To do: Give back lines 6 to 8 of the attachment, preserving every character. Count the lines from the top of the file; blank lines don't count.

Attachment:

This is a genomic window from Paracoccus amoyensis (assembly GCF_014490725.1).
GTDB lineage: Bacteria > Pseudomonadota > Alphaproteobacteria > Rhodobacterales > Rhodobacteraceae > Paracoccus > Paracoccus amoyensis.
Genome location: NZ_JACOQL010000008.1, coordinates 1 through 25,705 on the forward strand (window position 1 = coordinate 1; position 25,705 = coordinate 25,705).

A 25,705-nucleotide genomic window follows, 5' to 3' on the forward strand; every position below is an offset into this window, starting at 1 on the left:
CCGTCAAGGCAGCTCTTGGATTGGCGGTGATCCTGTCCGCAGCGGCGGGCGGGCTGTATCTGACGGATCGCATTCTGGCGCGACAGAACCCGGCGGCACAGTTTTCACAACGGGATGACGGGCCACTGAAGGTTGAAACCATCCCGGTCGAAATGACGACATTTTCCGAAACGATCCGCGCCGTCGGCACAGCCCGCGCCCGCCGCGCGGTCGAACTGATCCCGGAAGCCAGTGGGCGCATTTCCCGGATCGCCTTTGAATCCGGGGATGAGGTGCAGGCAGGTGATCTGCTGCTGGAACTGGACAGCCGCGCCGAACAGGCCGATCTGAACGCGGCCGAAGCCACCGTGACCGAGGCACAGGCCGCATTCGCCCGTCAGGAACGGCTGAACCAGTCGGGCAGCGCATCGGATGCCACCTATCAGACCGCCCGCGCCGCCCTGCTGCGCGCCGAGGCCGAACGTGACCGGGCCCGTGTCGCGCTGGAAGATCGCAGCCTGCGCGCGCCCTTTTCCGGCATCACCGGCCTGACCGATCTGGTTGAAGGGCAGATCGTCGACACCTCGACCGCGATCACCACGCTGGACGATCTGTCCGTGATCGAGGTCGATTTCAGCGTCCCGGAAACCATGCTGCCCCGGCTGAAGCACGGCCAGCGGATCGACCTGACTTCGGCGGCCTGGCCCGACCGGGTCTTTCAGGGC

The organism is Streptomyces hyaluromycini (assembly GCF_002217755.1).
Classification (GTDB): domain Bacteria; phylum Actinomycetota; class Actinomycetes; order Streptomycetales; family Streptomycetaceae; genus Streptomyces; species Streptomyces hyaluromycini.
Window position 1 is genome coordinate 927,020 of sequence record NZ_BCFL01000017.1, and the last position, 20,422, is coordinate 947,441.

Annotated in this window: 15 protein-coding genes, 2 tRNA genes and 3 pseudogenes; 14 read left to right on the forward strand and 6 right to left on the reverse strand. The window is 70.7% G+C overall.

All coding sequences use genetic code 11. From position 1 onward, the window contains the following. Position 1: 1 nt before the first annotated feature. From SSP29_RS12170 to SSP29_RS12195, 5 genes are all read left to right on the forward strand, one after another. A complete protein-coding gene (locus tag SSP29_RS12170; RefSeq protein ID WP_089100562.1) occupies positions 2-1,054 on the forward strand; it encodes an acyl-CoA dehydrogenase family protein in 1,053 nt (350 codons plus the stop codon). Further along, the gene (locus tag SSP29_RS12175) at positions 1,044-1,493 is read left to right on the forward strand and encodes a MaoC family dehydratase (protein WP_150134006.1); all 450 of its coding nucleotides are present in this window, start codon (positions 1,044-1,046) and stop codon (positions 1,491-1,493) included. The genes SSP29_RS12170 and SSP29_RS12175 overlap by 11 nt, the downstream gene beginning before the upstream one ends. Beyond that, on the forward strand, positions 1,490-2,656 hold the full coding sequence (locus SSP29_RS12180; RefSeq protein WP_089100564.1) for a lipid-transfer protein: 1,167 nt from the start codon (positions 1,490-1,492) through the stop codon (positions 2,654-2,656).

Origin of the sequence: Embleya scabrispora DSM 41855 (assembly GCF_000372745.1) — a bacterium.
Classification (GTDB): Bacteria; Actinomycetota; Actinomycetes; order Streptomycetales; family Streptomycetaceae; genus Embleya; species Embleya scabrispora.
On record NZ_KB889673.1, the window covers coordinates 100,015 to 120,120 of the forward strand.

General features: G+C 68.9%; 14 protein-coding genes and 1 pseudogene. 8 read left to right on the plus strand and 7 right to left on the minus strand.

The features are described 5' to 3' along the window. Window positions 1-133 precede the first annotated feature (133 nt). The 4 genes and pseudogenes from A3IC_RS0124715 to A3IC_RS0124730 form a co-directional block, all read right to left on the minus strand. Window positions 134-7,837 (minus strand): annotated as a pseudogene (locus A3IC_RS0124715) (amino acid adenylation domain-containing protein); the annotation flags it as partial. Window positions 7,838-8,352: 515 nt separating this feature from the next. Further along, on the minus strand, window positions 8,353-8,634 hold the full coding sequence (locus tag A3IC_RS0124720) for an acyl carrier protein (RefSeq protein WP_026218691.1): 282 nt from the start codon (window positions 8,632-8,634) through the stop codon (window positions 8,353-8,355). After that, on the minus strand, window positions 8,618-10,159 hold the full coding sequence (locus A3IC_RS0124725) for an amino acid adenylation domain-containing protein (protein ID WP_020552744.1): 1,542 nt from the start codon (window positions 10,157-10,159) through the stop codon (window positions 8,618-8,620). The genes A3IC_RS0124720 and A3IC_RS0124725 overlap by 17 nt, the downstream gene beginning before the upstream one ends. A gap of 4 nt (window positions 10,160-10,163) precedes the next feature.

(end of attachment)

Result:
The organism is Streptomyces hyaluromycini (assembly GCF_002217755.1).
Classification (GTDB): domain Bacteria; phylum Actinomycetota; class Actinomycetes; order Streptomycetales; family Streptomycetaceae; genus Streptomyces; species Streptomyces hyaluromycini.
Window position 1 is genome coordinate 927,020 of sequence record NZ_BCFL01000017.1, and the last position, 20,422, is coordinate 947,441.